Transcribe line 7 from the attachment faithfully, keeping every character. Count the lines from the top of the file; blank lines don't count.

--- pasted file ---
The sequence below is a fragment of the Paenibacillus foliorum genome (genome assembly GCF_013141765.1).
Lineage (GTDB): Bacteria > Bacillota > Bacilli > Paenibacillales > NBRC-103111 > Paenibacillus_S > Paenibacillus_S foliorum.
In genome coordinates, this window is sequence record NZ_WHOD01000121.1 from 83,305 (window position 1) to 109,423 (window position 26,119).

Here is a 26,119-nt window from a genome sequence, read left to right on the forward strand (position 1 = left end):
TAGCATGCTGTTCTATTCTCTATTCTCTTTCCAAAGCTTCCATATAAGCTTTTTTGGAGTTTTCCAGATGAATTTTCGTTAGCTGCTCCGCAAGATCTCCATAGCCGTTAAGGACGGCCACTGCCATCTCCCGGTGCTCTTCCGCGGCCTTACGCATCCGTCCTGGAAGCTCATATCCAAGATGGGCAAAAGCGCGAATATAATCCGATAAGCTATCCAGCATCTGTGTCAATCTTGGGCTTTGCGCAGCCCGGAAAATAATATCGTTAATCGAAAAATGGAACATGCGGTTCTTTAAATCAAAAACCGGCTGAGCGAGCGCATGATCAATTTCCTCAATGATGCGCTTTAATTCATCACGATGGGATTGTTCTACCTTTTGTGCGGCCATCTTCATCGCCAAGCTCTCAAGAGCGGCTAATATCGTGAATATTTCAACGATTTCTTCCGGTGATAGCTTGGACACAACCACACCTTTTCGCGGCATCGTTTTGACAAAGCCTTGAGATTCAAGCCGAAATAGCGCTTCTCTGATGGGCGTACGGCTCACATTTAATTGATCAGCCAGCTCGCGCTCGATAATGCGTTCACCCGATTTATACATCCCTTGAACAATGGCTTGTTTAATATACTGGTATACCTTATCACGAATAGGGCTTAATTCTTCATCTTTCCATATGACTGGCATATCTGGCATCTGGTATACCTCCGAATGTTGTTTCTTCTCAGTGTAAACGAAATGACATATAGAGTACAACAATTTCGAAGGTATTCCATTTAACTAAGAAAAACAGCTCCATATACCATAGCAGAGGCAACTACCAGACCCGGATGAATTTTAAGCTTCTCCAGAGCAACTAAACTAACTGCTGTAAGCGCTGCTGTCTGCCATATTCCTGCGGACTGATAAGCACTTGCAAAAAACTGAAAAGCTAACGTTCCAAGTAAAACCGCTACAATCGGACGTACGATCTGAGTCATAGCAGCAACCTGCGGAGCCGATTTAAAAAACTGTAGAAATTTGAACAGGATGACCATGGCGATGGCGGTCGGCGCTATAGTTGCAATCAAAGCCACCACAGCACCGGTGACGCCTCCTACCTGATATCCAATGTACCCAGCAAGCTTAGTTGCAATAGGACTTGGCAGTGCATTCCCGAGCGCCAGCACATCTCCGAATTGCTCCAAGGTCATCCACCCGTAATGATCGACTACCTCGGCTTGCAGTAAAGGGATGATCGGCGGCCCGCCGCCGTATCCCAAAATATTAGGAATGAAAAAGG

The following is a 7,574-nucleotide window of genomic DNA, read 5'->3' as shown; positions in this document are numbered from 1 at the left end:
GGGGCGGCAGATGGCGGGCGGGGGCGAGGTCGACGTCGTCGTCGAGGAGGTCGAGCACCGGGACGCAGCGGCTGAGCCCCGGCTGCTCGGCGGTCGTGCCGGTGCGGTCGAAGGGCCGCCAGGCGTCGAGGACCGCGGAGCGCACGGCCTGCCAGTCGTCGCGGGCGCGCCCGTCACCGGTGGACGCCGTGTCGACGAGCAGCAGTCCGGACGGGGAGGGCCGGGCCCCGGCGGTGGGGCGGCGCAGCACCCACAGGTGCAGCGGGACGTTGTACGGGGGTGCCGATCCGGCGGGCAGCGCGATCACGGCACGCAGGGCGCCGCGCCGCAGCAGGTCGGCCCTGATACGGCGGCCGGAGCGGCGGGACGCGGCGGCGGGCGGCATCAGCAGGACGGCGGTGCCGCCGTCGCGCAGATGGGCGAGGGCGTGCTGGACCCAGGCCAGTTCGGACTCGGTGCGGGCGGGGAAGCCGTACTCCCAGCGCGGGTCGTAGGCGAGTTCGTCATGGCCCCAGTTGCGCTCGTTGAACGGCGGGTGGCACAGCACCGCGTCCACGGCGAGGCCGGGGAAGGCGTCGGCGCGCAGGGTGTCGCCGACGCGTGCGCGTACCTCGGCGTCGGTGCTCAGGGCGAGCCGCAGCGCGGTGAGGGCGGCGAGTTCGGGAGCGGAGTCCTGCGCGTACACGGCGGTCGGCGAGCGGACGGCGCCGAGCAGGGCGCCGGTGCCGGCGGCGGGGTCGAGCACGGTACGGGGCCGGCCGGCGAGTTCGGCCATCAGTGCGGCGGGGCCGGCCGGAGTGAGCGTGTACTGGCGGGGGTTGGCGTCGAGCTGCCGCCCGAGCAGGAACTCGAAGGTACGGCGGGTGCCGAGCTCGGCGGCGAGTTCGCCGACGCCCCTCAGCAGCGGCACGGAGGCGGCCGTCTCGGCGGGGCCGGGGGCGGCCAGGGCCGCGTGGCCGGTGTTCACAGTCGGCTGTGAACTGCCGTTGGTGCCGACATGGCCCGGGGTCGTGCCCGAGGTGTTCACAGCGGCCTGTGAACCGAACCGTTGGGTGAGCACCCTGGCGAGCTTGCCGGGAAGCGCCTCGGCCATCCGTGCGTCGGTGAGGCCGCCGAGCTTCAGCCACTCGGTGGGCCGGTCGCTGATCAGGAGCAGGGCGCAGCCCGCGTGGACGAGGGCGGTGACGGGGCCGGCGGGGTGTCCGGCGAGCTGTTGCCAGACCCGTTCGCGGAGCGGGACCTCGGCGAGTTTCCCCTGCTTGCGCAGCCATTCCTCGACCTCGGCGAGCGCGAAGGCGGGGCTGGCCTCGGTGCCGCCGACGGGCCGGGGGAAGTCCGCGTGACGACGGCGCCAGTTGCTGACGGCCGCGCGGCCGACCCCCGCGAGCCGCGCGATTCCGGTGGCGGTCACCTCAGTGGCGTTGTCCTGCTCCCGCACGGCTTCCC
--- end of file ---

GGGGCGGCAGATGGCGGGCGGGGGCGAGGTCGACGTCGTCGTCGAGGAGGTCGAGCACCGGGACGCAGCGGCTGAGCCCCGGCTGCTCGGCGGTCGTGCCGGTGCGGTCGAAGGGCCGCCAGGCGTCGAGGACCGCGGAGCGCACGGCCTGCCAGTCGTCGCGGGCGCGCCCGTCACCGGTGGACGCCGTGTCGACGAGCAGCAGTCCGGACGGGGAGGGCCGGGCCCCGGCGGTGGGGCGGCGCAGCACCCACAGGTGCAGCGGGACGTTGTACGGGGGTGCCGATCCGGCGGGCAGCGCGATCACGGCACGCAGGGCGCCGCGCCGCAGCAGGTCGGCCCTGATACGGCGGCCGGAGCGGCGGGACGCGGCGGCGGGCGGCATCAGCAGGACGGCGGTGCCGCCGTCGCGCAGATGGGCGAGGGCGTGCTGGACCCAGGCCAGTTCGGACTCGGTGCGGGCGGGGAAGCCGTACTCCCAGCGCGGGTCGTAGGCGAGTTCGTCATGGCCCCAGTTGCGCTCGTTGAACGGCGGGTGGCACAGCACCGCGTCCACGGCGAGGCCGGGGAAGGCGTCGGCGCGCAGGGTGTCGCCGACGCGTGCGCGTACCTCGGCGTCGGTGCTCAGGGCGAGCCGCAGCGCGGTGAGGGCGGCGAGTTCGGGAGCGGAGTCCTGCGCGTACACGGCGGTCGGCGAGCGGACGGCGCCGAGCAGGGCGCCGGTGCCGGCGGCGGGGTCGAGCACGGTACGGGGCCGGCCGGCGAGTTCGGCCATCAGTGCGGCGGGGCCGGCCGGAGTGAGCGTGTACTGGCGGGGGTTGGCGTCGAGCTGCCGCCCGAGCAGGAACTCGAAGGTACGGCGGGTGCCGAGCTCGGCGGCGAGTTCGCCGACGCCCCTCAGCAGCGGCACGGAGGCGGCCGTCTCGGCGGGGCCGGGGGCGGCCAGGGCCGCGTGGCCGGTGTTCACAGTCGGCTGTGAACTGCCGTTGGTGCCGACATGGCCCGGGGTCGTGCCCGAGGTGTTCACAGCGGCCTGTGAACCGAACCGTTGGGTGAGCACCCTGGCGAGCTTGCCGGGAAGCGCCTCGGCCATCCGTGCGTCGGTGAGGCCGCCGAGCTTCAGCCACTCGGTGGGCCGGTCGCTGATCAGGAGCAGGGCGCAGCCCGCGTGGACGAGGGCGGTGACGGGGCCGGCGGGGTGTCCGGCGAGCTGTTGCCAGACCCGTTCGCGGAGCGGGACCTCGGCGAGTTTCCCCTGCTTGCGCAGCCATTCCTCGACCTCGGCGAGCGCGAAGGCGGGGCTGGCCTCGGTGCCGCCGACGGGCCGGGGGAAGTCCGCGTGACGACGGCGCCAGTTGCTGACGGCCGCGCGGCCGACCCCCGCGAGCCGCGCGATTCCGGTGGCGGTCACCTCAGTGGCGTTGTCCTGCTCCCGCACGGCTTCCC